Narrator: This is Science Today. Asthma sufferers may find itís easier to control their chronic disease with a new inhaler called the SmartMist. Asthma specialist, Dr. Homer Boushey (Boo-shea) of the University of California, San Francisco says this device only works if patients inhale correctly.
Boushey: If people donít coordinate the activation of the inhaler, slow inhalation after activation of the inhaler and then breath holding to allow the particles of medication to settle in the lungs, the drugs wonít work and many studies have shown that patients in general donít know how to use inhalers correctly.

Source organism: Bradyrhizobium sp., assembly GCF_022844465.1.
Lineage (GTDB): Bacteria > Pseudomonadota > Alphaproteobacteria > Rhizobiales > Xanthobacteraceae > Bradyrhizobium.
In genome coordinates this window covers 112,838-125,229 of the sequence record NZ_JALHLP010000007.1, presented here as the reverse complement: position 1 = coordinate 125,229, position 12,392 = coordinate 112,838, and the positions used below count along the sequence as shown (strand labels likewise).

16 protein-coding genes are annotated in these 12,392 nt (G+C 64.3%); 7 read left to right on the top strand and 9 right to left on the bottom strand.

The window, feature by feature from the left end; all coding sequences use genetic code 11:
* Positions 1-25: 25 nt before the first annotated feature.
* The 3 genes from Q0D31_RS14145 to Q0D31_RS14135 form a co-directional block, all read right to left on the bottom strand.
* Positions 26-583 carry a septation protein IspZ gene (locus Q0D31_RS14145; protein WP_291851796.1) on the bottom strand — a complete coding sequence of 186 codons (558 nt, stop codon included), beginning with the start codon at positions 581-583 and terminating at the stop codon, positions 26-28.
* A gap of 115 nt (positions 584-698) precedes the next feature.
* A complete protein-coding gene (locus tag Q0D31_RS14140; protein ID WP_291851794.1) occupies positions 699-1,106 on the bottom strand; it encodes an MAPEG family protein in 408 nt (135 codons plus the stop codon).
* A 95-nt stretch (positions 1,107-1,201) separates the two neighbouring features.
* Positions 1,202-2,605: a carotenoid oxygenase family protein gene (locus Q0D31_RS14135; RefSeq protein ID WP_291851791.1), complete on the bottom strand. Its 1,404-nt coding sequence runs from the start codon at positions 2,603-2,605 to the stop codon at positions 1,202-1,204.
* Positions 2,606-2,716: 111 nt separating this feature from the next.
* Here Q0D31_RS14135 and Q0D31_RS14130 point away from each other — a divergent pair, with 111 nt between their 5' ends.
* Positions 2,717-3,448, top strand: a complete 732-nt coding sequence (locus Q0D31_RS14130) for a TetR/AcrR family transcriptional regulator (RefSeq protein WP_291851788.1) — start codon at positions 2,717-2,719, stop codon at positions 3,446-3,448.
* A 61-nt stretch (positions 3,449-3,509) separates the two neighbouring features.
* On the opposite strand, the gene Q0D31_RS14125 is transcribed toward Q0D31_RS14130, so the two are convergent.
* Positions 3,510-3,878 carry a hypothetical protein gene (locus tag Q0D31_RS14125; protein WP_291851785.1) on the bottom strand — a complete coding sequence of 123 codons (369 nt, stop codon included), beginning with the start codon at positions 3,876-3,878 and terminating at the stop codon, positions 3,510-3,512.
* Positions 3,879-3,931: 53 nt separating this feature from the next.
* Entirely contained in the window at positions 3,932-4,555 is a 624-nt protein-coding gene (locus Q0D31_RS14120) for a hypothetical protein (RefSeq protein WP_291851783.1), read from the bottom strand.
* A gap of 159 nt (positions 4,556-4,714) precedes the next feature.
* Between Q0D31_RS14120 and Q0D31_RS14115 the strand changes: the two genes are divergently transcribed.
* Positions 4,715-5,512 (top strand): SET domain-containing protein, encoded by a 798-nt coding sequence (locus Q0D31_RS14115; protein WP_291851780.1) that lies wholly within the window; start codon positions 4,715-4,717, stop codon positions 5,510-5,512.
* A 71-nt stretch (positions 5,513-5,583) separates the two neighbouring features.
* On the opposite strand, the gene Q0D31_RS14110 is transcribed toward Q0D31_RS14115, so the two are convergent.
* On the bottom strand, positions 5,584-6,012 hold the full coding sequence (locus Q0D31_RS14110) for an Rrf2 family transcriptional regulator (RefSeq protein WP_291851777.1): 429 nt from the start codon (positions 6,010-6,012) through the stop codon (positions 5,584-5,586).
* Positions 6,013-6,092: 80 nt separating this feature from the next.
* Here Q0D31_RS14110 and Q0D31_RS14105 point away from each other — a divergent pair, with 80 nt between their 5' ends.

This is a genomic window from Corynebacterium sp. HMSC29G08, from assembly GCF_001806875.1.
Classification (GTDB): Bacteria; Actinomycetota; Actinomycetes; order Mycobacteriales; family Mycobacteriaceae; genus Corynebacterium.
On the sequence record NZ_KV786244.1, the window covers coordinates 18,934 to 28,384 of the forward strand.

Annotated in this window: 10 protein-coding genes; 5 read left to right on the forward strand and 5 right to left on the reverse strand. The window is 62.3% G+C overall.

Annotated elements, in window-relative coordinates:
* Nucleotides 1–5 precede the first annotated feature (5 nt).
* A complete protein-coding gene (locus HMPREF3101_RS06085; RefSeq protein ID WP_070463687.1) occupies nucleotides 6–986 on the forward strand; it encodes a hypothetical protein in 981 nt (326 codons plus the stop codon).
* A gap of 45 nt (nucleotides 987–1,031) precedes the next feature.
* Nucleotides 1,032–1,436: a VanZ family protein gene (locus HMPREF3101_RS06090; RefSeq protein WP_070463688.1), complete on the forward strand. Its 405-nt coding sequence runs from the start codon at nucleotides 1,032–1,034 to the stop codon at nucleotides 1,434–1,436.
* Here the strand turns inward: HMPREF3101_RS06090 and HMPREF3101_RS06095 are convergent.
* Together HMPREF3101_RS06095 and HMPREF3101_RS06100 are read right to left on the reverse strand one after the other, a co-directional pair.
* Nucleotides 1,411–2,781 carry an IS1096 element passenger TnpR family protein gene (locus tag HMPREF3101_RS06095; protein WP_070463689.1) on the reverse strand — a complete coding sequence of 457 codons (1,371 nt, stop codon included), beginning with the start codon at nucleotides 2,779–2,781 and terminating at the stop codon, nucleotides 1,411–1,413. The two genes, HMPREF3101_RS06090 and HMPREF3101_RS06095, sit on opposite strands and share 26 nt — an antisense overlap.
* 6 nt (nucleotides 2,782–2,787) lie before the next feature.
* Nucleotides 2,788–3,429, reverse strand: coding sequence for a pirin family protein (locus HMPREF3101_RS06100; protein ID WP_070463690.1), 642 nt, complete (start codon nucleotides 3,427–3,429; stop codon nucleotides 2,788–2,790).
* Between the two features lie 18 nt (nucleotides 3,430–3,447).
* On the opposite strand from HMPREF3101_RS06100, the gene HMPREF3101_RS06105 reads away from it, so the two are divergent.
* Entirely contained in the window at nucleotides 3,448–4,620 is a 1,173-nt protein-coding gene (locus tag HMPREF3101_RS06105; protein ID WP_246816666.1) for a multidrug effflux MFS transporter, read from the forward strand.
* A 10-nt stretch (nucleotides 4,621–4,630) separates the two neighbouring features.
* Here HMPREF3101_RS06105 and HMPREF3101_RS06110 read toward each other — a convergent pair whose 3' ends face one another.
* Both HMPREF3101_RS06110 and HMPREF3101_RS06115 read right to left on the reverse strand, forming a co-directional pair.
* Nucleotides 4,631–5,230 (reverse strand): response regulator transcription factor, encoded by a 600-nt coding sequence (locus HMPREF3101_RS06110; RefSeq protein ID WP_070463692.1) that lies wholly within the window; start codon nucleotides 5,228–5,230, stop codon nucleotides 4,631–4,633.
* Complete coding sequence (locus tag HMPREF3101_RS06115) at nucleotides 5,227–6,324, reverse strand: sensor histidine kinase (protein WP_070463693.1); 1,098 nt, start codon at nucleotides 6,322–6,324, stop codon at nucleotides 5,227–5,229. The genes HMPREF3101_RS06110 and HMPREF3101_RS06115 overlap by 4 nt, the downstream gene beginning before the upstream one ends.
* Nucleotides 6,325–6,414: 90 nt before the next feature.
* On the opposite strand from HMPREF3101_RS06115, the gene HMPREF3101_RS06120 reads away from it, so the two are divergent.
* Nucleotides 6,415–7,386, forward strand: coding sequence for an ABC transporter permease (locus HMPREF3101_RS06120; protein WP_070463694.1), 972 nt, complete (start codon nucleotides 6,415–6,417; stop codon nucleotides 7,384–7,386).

Narrator: Patients are led through the process with the aid of flashing lights and a digital timer. Boushey says the SmartMist then stores the time and date of each inhalation.
Boushey: So when the patient brings the device back at a visit, the physician can download the information and review with the patient, whether the patient has been using it as often as the physician thought was necessary and if not, to discuss possible reasons that the patient didnít adhere to the regimen the doctor suggested.
Narrator: For Science Today, Iím Larissa Branin.